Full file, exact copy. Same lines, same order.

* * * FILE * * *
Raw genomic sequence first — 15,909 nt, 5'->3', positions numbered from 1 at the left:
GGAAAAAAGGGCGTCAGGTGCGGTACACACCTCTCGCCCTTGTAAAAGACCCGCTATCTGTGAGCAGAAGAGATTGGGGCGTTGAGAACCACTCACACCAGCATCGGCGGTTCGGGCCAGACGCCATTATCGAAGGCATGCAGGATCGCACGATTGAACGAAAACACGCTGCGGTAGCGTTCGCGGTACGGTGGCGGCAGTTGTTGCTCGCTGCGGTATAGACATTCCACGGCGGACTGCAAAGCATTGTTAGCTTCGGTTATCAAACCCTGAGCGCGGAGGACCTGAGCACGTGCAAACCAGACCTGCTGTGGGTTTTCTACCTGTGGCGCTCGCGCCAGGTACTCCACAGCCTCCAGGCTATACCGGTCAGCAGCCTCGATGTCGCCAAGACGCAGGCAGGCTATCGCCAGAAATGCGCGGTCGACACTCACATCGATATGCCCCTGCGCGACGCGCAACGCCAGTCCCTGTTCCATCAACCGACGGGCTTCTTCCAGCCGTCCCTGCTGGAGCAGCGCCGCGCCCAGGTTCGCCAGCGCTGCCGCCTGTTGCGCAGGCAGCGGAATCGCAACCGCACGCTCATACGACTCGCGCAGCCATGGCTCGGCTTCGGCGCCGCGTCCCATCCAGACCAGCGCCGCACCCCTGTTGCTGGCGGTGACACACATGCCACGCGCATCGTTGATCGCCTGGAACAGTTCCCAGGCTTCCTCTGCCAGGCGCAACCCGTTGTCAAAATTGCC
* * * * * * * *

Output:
Raw genomic sequence first — 15,909 nt, 5'->3', positions numbered from 1 at the left:
GGAAAAAAGGGCGTCAGGTGCGGTACACACCTCTCGCCCTTGTAAAAGACCCGCTATCTGTGAGCAGAAGAGATTGGGGCGTTGAGAACCACTCACACCAGCATCGGCGGTTCGGGCCAGACGCCATTATCGAAGGCATGCAGGATCGCACGATTGAACGAAAACACGCTGCGGTAGCGTTCGCGGTACGGTGGCGGCAGTTGTTGCTCGCTGCGGTATAGACATTCCACGGCGGACTGCAAAGCATTGTTAGCTTCGGTTATCAAACCCTGAGCGCGGAGGACCTGAGCACGTGCAAACCAGACCTGCTGTGGGTTTTCTACCTGTGGCGCTCGCGCCAGGTACTCCACAGCCTCCAGGCTATACCGGTCAGCAGCCTCGATGTCGCCAAGACGCAGGCAGGCTATCGCCAGAAATGCGCGGTCGACACTCACATCGATATGCCCCTGCGCGACGCGCAACGCCAGTCCCTGTTCCATCAACCGACGGGCTTCTTCCAGCCGTCCCTGCTGGAGCAGCGCCGCGCCCAGGTTCGCCAGCGCTGCCGCCTGTTGCGCAGGCAGCGGAATCGCAACCGCACGCTCATACGACTCGCGCAGCCATGGCTCGGCTTCGGCGCCGCGTCCCATCCAGACCAGCGCCGCACCCCTGTTGCTGGCGGTGACACACATGCCACGCGCATCGTTGATCGCCTGGAACAGTTCCCAGGCTTCCTCTGCCAGGCGCAACCCGTTGTCAAAATTGCC